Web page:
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Agricultural production and nutrient runoff in the Corn Belt: Assessing dynamic environmental performance
Barnhart, B., M. Bostian, R. Fare, S. Grosskopf, G. Whittaker, E. Sinha, A. Michalak, AND M. Papenfus. Agricultural production and nutrient runoff in the Corn Belt: Assessing dynamic environmental performance. North American Productivity Workshop IX, Quebec City, CANADA, June 15 - 18, 2016.
This abstract is for the 2016 North American Productivity Workshop IX in Quebec City, Canada, June 15-18, 2016 where we will lead a workshop hosting economic scholars and practitioners who are interested in productivity and efficiency analysis. We will demonstrate how to use an environmental condition index to analyze the effect of spatial and temporal variability in environmental performance on optimizing agricultural production while minimizing nonpoint source nutrient pollution in aquatic environments. Our methods are intended to be useful for other economists to apply and analyze environmental performance in their own applications. Our results will be useful for identifying best management practices and policy in the Upper Mississippi River Basin. This work relates to RAP task SSWR3.04B: Linking measures of watershed integrity and stream condition to economic benefits analysis.
Agricultural production in the Corn Belt region of the Upper Mississippi River Basin (UMRB) remains a leading source of nitrogen runoff that contributes to the annual hypoxic 'Dead Zone' in the Gulf of Mexico. The rise of corn production, land conversion, and fertilizer use in response to ethanol policy incentives in recent years is well documented and may worsen this effect. We develop a spatially distributed dynamic environmental performance index (EPI), accounting for both desirable agricultural outputs and undesirable nonpoint source emissions from farm production, to examine the corresponding changes in environmental performance within the UMRB between 2002 and 2007, which is characterized by increasing policy incentives for ethanol production. County-level production data from the USDA agricultural census are aggregated to hydrologic unit code (HUC8) boundaries using a geographic information system (GIS), and a previously developed statistical model, which includes net anthropogenic nitrogen inputs (NANI) as well as precipitation and land use characteristics as inputs, is used to estimate annual nitrogen loadings delivered to streams from HUC8 watersheds. The EPI allows us to decompose performance of each HUC8 region over time into changes in productive efficiency and emissions efficiency. To our knowledge, this is the first study to examine the corresponding changes in environmental performance for producers in this region at the watershed scale. The results will be especially useful to target inefficient regions in the UMRB for implementation of best management practices to enhance efficient farm production while reducing nutrient loads to the Gulf of Mexico.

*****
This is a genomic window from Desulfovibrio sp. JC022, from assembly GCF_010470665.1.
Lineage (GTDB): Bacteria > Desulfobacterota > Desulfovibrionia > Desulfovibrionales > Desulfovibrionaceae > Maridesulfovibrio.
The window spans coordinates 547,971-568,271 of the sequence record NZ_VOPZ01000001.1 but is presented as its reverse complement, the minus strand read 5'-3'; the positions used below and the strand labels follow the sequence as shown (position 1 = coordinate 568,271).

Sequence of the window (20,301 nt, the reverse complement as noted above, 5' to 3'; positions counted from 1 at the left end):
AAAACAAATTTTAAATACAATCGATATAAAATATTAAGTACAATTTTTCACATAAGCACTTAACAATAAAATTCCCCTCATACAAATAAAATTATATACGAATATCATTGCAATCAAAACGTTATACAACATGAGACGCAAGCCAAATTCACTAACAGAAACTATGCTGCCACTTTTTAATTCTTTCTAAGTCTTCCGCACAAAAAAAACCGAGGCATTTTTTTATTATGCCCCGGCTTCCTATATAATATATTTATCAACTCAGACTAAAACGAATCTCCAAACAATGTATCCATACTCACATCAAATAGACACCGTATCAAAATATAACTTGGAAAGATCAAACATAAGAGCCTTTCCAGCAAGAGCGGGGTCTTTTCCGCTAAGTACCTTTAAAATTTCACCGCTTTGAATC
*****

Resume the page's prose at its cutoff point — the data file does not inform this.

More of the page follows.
Record Details:Record Type: DOCUMENT (PRESENTATION/ABSTRACT)
Organization:U.S. ENVIRONMENTAL PROTECTION AGENCY
OFFICE OF RESEARCH AND DEVELOPMENT
NATIONAL HEALTH AND ENVIRONMENTAL EFFECTS RESEARCH LABORATORY
WESTERN ECOLOGY DIVISION
ECOLOGICAL EFFECTS BRANCH